A student’s right to voice opinions on matters affecting them at school can have a positive impact on their wellbeing, learning and engagement.

Voice Inclusive Practices are frameworks and tools that teachers and schools can use to give students the opportunity to have their say on school matters, which in turn can enhance their wellbeing and learning.

The information available on this site is designed to help teachers, educators, schools and other educational settings implement Voice Inclusive Practices.

This site was developed as part of a QUT research project called Wellbeing Matters led by Dr Jenna Gillett-Swan and funded by the Queensland Government’s Education Horizon grant scheme. It brings together a range of resources and information intended to support teachers and schools.

Did you know?

The United Nations Convention on the Rights of the Child is a is a human rights treaty which sets out the civil, political, economic, social, health and cultural rights of children.

Article 12.1 of the treaty states that children have “the right to express their views freely in all matters affecting the child”. This means that “children have the right to say what they think should happen when adults are making decisions that affect them and to have their opinions taken into account” and taken seriously.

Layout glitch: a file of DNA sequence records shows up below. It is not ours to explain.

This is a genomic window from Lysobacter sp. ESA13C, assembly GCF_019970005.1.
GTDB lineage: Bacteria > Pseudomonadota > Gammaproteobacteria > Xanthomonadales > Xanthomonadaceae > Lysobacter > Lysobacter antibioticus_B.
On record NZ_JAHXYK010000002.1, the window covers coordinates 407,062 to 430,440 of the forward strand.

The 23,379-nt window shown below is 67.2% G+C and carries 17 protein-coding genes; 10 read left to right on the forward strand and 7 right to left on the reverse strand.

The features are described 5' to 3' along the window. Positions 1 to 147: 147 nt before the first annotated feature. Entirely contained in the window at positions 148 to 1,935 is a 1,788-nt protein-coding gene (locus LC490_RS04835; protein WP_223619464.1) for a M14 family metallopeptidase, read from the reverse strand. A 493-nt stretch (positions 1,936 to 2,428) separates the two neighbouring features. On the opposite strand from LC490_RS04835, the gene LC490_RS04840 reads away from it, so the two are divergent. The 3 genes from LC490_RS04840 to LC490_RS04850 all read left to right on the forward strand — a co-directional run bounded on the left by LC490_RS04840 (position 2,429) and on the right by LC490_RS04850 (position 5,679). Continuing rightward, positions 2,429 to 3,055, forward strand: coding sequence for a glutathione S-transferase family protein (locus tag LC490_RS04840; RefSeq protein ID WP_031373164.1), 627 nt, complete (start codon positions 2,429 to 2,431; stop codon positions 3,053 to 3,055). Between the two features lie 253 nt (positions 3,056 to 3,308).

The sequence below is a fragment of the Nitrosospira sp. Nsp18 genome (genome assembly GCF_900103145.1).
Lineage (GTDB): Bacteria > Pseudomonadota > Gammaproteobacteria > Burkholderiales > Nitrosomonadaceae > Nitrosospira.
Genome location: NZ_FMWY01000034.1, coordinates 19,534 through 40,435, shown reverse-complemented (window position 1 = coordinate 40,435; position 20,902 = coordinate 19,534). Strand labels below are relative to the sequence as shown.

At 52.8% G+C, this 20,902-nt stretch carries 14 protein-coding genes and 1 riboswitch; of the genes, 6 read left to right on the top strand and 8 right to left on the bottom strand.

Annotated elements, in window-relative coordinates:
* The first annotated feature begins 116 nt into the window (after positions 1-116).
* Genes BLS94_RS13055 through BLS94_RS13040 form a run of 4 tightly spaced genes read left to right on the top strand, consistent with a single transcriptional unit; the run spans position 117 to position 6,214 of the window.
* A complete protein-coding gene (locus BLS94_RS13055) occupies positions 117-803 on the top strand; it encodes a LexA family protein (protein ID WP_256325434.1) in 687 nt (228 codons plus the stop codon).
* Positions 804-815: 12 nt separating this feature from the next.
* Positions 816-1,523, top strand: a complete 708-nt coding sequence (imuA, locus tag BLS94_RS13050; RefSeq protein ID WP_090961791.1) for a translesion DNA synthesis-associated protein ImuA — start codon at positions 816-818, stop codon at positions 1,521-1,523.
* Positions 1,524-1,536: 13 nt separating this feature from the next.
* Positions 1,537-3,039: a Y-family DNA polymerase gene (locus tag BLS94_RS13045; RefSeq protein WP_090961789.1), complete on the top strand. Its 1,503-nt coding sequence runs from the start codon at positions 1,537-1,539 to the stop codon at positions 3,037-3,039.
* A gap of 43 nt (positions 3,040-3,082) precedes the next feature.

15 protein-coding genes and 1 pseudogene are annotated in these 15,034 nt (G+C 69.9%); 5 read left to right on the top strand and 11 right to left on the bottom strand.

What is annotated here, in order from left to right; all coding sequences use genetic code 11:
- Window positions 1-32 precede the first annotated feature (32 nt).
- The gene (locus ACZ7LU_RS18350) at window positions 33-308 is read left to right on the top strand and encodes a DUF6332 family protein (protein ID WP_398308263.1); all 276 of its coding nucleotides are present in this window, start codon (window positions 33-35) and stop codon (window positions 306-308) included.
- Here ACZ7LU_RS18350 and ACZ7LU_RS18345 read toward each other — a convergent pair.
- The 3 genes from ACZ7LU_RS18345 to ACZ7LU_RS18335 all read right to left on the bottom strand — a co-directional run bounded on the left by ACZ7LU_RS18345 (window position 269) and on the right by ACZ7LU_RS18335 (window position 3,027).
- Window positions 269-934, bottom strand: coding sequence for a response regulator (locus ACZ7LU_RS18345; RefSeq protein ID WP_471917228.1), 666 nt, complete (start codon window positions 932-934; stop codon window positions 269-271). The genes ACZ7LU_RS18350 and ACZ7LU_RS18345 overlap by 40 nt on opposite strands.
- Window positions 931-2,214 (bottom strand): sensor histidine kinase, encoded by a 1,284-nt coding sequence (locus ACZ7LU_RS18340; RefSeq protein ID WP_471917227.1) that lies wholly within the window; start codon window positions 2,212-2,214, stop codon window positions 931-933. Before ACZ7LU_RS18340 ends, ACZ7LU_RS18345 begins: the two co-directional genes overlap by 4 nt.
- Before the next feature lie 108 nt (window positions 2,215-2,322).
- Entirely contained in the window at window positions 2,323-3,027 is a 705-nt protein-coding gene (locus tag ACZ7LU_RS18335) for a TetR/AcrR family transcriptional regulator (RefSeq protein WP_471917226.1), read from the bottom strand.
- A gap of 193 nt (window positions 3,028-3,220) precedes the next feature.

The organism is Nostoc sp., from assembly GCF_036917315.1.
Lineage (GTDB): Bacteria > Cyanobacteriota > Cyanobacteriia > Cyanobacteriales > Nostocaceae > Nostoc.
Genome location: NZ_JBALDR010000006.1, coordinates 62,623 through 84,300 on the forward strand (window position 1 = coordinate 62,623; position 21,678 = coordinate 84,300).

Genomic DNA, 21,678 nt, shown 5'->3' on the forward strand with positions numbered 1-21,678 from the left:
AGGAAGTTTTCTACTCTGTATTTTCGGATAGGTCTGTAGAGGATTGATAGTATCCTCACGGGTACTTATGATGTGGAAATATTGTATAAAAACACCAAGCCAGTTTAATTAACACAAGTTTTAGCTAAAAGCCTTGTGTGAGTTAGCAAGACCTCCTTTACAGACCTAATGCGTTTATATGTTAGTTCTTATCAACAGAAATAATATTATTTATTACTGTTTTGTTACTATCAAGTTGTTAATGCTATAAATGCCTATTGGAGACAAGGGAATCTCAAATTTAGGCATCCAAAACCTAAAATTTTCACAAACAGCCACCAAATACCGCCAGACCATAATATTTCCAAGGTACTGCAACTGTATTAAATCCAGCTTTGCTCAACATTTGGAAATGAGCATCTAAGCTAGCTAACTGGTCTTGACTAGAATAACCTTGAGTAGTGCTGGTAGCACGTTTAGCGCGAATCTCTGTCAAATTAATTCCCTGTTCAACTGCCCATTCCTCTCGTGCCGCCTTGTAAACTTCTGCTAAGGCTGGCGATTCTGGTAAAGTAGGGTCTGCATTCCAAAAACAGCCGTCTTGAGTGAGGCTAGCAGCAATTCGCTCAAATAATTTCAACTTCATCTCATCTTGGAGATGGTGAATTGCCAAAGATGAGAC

Project links

Other resources

Chief investigators

  • Dr Jenna Gillett-Swan

    Dr Jenna Gillett-Swan is a senior lecturer and researcher in the Faculty of Education at QUT. Her research focuses on wellbeing, rights, voice, inclusion, and participation. She also specialises in qualitative child-centred participatory research methodologies. Jenna is the Child Rights Research Strand Leader for the Student Engagement, Learning and Behaviour...

  • Professor Linda Graham

    Linda J. Graham is Director of The Centre for Inclusive Education (C4IE) and a Professor in the Faculty of Education at QUT. Her research investigates the role of education policy and schooling practices in the development of disruptive student behaviour and the improvement of responses to children who are difficult...